KANSAS CITY, Mo. - J.P. Morgan Chase & Co.'s buyout unit agreed yesterday to acquire a majority stake in AMC Entertainment Inc. for $2 billion and plans to take the movie chain private. Marquee Holdings Inc., a joint operation of private equity firm J.P. Morgan Partners LLC and AMC's current majority owner, Apollo Management LP, plans to buy the company and take it private, paying stockholders $19.50 per share for 50.1 percent of AMC, the companies said. The New York bank also will assume $748 million in debt.
NEWS
January 13, 2001
Dr. Alexandra Adler, 99, a neurologist and psychiatrist who was an expert on brain trauma, died Jan. 4 in New York. Dr. Adler wrote papers on subjects ranging from alcoholism to juvenile delinquency, and she was among the first to write a detailed analysis of post-traumatic stress disorders. Her study was based on work with survivors of the Coconut Grove nightclub fire in Boston in 1942 that killed nearly 500 people, and she was later able to apply her findings to the treatment of World War II veterans.
BUSINESS
By Greg Schneider and Greg Schneider,SUN STAFF | October 28, 1999
Environmental Elements Corp. said yesterday that it will begin trading on the American Stock Exchange instead of the New York Stock Exchange on Nov. 1, and that it expects to post a loss for the second quarter of its fiscal year.The Baltimore-based pollution control company is making the market switch because it does not expect to meet a new NYSE criterion that requires member companies to have market capitalization and shareholder equity of at least $50 million within one year."It's the equity component, not the market cap component, that causes the problem," said E. H. Verdery, chairman and chief executive officer.
BUSINESS
By Mark Ribbing and Mark Ribbing,SUN STAFF | May 22, 1999
Carnegie International Corp., a Hunt Valley holding company that specializes in telecommunications, said yesterday that it is moving to resolve a regulatory wrangle that has held up trading in the company's stock since April 30.Carnegie said it is "in the final process" of addressing Securities and Exchange Commission questions about the manner in which Carnegie accounted for a transaction made last year.The company had previously said little about the reasons behind its trading suspension, which began just after the company was listed on the American Stock Exchange.
BUSINESS
By Shanon D. Murray and Shanon D. Murray,SUN STAFF | March 25, 1999
Polk Audio Inc., a Baltimore-based maker of loudspeaker systems, said yesterday that it is going private, and will delist itself from the American Stock Exchange after it completes a buyback of outstanding shares.Polk decided to go private primarily because of its small stockholder base and its stock's infrequent trading activity on the exchange, Polk officials said.The company engineers and manufactures loudspeaker systems for the home and automotive markets. It sells directly through specialty retailers in the United States, Canada, Britain and Germany, and through distributors in about 45 countries.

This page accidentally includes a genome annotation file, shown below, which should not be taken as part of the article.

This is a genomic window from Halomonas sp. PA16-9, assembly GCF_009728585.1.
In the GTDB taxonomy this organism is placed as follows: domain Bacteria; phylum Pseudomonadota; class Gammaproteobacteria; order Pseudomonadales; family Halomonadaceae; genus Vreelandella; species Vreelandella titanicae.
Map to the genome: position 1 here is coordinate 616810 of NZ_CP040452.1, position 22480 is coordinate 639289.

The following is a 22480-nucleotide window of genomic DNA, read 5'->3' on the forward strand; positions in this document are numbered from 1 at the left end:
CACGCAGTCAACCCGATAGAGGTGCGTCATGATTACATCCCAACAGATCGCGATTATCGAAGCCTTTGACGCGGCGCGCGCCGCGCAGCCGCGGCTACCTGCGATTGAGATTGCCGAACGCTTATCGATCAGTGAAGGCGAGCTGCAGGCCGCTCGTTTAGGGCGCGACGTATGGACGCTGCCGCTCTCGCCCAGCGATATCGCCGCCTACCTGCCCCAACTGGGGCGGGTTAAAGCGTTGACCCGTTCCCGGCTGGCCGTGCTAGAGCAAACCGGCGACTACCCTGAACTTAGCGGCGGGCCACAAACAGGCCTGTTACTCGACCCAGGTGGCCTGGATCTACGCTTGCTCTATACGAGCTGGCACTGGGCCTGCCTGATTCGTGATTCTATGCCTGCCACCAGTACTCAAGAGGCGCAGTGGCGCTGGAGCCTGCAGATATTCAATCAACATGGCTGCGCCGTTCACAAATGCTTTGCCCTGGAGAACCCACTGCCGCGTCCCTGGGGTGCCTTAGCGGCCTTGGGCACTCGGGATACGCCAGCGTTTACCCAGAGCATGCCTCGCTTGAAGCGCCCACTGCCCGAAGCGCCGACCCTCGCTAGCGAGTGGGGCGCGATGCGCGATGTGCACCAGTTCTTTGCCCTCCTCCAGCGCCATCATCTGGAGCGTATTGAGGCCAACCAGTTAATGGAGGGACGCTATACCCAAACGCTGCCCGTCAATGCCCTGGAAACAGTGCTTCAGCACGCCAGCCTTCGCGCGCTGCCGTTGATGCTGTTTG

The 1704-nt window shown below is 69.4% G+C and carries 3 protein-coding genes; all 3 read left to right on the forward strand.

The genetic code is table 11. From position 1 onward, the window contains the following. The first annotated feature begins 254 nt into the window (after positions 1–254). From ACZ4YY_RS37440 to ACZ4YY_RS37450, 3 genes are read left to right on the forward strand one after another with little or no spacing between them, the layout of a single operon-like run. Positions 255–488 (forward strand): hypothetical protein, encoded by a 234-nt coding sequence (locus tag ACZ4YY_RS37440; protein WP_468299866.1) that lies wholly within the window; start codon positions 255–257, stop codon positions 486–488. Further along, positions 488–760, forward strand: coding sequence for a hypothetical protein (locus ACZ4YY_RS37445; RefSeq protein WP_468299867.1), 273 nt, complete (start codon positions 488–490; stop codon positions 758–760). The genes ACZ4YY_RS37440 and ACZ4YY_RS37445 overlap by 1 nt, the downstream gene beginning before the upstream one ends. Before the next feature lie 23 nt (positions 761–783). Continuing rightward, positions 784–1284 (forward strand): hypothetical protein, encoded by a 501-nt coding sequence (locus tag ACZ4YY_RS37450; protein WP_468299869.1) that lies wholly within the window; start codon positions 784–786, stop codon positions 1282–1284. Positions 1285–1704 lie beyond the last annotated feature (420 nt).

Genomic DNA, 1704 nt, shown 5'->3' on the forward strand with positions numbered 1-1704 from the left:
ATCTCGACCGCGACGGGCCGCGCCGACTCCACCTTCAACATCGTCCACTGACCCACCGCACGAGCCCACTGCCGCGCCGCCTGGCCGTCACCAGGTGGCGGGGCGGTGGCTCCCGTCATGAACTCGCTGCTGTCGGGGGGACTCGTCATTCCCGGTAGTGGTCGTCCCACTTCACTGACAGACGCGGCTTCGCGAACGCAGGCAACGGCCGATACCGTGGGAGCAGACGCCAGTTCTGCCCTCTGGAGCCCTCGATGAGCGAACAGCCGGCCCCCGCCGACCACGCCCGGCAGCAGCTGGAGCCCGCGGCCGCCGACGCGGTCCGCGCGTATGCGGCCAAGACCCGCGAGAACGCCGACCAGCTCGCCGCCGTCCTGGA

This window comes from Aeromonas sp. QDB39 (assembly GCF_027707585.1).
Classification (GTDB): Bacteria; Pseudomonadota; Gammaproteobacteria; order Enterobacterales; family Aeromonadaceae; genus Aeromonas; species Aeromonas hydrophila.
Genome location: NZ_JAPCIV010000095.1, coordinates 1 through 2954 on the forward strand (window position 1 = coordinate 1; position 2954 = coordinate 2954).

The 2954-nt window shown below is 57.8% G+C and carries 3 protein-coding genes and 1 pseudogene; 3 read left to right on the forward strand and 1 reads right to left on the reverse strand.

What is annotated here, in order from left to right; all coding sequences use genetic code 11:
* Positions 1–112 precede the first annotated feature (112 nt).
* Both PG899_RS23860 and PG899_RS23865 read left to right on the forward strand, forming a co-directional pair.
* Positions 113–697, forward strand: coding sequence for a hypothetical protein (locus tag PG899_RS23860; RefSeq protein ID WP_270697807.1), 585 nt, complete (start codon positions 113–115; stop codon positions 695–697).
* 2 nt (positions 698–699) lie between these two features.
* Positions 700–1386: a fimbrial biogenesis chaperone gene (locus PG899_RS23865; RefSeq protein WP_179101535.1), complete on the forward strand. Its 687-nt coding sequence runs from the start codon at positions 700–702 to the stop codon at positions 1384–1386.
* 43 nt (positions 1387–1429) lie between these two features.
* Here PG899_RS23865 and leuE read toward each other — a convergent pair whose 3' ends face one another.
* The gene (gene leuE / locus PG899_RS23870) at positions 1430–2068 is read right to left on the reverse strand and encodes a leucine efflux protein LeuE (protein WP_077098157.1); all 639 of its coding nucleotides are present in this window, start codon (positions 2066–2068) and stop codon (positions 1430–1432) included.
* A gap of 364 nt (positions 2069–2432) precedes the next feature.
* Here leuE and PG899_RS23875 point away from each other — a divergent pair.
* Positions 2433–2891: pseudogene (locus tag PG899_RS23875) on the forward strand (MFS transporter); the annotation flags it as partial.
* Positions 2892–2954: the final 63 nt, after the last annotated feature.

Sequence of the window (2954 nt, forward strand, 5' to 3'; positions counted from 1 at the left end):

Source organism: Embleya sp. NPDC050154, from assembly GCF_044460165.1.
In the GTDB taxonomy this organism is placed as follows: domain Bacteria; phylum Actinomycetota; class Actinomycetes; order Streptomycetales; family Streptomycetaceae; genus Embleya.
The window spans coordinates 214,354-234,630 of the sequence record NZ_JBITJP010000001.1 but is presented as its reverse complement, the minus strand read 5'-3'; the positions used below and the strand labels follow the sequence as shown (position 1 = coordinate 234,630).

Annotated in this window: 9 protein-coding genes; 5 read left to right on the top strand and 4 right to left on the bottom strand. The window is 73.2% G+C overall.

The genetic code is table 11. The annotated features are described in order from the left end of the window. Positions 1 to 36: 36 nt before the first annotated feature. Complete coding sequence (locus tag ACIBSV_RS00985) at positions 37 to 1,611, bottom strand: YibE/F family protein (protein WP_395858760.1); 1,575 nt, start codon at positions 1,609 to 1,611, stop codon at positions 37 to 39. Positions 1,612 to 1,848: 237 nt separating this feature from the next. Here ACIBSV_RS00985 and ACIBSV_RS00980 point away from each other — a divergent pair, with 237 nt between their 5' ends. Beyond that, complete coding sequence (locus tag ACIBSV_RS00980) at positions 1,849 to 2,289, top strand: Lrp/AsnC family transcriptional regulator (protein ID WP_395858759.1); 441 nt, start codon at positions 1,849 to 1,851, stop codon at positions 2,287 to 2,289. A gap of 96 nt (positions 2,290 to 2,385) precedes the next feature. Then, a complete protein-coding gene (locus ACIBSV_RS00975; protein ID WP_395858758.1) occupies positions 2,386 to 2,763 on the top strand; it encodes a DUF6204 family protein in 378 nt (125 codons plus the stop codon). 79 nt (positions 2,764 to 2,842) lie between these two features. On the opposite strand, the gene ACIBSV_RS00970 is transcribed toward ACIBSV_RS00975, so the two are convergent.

BUSINESS
By BLOOMBERG NEWS | December 23, 1997
NEW YORK -- U.S. stocks rose yesterday for the first time in four sessions, led by Intel Corp. and other computer-related shares that recently lagged behind the market."
BUSINESS
By New York Times | March 29, 1991
NEW YORK -- Stocks seesawed yesterday, ending in a small decline, as many traders took the day off in advance of Good Friday and activity dropped to its lowest level since late January.The Dow Jones industrial average, which twice during the day eked out a 10-point gain, ended at 2,913.86, down 3.71 points. But for the holiday-shortened week it rose 54.95.The market is closed today in observance of Good Friday.The Standard & Poor's 500-stock index and the Nasdaq composite index also posted tiny losses on the day, showing the decline, however small, was widespread.
BUSINESS
By ASSOCIATAED PRESS | May 20, 1991
NEW YORK (AP) -- The stock market wavered in a narrow range today as investors awaited signs of the next move in interest rates.The Dow Jones average of 30 industrials inched up 3.13 points to 2,889.76 in the first hour of trading.Losers outnumbered gainers by about 10 to 9 in the early tally of New York Stock Exchange-listed issues, with 441 up, 492 down and 541 unchanged.Volume on the Big Board came to 13.97 million shares as of 10:30 a.m. on Wall Street.Analysts said the near-term course of interest rates was likely to be determined by how well the credit markets digest a big menu of new Treasury securities this week.
BUSINESS
By BLOOMBERG NEWS | September 24, 1997
NEW YORK -- U.S. stocks fell yesterday amid reports of weaker-than-expected earnings from Aetna Inc., Data General Corp., Delta Air Lines Inc. and Micron Technology Inc.The Dow Jones industrial average fell 26.77 to 7,970.06. Union Carbide Corp., which warned of a profit shortfall last week, led the 30-company average lower, falling $1.6875 to $47.3125.The Nasdaq composite index rose 7.91, or 0.5 percent, to 1,697.36, a record, led by Intel Corp., up $2.75 to $99.125, and Microsoft Corp., up $2.1875 to $135.
BUSINESS
By BLOOMBERG NEWS | February 26, 1997
NEW YORK -- U.S. stocks rose for a second day yesterday, led by retailers after surprisingly strong earnings from Wal-Mart Stores Inc. and Home Depot Inc.The Dow Jones industrial average rose 29.63 to 7,037.83, led by Minnesota Mining & Manufacturing Co., after being down 35. Merck & Co. helped spark the rebound after announcing that it would buy back as much as $5 billion in stock, shrinking a $2.375 loss to close at $97.75, down 62.5 cents.The S&P 500 index rose 1.75 to 812.03, and the Nasdaq composite index rose 2.61 to 1,347.